'Corked' wine doesn’t actually taste like cork. It has more of a musty, damp-cardboard sort of smell and a bitter aftertaste. It can be hard to tell if a wine is corked rather than just not very nice - and not everybody has the same experience of the wine. 'Cork taint', as it’s called, is usually caused by a compound called TCA (trichloroanisole). This can develop when corks are washed in chlorine or if chlorine is used in the winery. A wine could also be affected by bacteria in a barrel, so you can also get 'corked' wine from a bottle with a screw-top.

In general, you’re the best judge of whether you think a wine smells or tastes 'off' and you won’t enjoy drinking it. There are a few other signs that a wine is faulty: if it's fizzy when it isn’t meant to be, then it is trying to ferment again, which it shouldn't. If it's gone brown and smells a bit like sherry, then it could be oxidized and wrongly exposed to too much oxygen during the winemaking process or has a faulty stopper.

What’s that stuff at the bottom of the bottle?

Don’t be alarmed if there are some sludgy bits at the bottom of your wine. Sediment is often something found in fine wines after the wine has spent a number of years lying still. A wine can also form crystals that you find on the cork or at the bottom of the bottle; they are completely harmless. Just pour the wine into a carafe or glass jug and leave the very last drops with the sediment in them in the bottom of the bottle.

Is a cork a better wine-stopper than a screw cap?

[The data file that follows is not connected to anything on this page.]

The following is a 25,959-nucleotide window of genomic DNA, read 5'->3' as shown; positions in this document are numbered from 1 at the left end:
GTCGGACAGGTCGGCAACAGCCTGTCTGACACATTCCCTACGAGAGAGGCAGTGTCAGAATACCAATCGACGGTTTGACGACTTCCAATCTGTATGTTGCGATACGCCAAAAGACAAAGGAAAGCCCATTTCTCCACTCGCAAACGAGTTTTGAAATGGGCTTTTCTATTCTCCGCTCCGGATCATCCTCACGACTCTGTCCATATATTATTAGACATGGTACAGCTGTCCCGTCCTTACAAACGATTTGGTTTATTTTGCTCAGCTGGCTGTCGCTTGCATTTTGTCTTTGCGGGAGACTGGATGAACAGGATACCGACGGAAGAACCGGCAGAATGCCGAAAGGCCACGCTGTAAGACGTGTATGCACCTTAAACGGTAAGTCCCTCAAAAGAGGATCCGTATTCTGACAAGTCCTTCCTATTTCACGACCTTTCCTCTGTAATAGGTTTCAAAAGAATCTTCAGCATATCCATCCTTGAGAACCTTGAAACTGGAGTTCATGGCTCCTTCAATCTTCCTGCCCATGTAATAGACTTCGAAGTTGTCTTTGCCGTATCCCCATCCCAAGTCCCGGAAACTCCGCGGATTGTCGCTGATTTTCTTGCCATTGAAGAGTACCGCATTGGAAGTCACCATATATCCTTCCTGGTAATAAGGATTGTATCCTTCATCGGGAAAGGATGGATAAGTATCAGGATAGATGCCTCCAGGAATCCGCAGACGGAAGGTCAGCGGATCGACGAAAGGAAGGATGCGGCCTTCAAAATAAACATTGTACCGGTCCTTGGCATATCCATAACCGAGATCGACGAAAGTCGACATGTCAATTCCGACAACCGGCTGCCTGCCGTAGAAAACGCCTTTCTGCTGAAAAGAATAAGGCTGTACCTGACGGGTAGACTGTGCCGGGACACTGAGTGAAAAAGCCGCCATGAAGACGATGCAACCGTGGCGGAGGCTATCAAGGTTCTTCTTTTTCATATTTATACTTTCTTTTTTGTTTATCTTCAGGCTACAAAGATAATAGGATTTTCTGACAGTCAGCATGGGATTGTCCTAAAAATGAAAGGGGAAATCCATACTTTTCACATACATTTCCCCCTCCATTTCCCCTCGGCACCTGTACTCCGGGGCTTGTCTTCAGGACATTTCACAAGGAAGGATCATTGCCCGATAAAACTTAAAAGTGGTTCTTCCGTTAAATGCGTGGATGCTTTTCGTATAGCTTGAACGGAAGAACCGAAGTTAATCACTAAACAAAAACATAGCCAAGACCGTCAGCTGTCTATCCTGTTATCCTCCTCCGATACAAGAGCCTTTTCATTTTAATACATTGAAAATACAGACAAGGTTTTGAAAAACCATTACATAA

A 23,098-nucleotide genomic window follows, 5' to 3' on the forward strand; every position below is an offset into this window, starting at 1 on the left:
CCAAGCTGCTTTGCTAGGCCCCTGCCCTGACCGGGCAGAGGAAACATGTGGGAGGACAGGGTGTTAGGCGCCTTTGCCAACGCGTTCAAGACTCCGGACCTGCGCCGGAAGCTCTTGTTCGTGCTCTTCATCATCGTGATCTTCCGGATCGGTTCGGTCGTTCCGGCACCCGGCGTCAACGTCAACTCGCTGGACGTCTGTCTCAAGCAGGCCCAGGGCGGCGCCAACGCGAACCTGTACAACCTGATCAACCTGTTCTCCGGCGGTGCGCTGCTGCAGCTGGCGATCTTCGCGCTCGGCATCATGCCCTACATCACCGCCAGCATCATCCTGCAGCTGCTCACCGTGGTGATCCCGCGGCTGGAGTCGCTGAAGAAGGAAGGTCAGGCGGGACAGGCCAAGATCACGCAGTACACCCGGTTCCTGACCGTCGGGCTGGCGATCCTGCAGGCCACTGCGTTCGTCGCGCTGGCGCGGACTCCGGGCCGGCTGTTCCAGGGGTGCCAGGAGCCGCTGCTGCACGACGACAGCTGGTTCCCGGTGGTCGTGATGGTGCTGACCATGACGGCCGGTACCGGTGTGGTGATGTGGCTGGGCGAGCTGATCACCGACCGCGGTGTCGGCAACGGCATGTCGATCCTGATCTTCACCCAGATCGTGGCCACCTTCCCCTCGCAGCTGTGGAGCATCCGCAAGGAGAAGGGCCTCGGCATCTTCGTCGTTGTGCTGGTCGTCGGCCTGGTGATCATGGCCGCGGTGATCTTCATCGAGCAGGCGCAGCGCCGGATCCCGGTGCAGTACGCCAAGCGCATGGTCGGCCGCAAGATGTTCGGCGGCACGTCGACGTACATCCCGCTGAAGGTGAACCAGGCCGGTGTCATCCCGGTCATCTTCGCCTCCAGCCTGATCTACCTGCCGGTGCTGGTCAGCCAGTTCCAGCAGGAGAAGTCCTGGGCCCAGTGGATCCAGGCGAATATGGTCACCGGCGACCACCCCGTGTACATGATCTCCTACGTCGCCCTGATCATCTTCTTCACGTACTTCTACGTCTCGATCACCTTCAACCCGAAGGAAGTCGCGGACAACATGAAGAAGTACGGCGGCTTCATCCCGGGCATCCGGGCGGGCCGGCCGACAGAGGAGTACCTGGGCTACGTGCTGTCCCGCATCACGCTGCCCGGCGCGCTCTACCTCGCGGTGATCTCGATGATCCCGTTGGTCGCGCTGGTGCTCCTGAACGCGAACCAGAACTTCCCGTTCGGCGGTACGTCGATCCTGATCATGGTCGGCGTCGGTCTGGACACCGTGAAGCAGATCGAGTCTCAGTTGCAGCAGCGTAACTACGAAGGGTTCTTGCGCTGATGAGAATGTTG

These days, wines come with all types of stoppers, from natural and plastic corks to screw caps. While cork is the traditional wine-stopper of choice for winemakers, more and more wineries are choosing to use screw caps. So which is better?
Well, there are advantages and disadvantages to both. Corks are natural, allowing the wine to breathe, which helps good wines mature and develop. They’re also relatively easy to get back into the neck of the bottle if you don’t drink it all it in one sitting. They're also the most environmentally sustainable stoppers. On the other hand, natural cork can occasionally be tainted and give you 'corked' wine – but so can screw caps.

Plastic and rubber corks can be hard to get back in the bottle, though screw caps make a bottle really easy to reseal, so it can stay fresher for longer. Producers in New Zealand and Australia are particularly keen on screw caps because they allow a wine to be totally sealed.

Ten facts about wine and wine tasting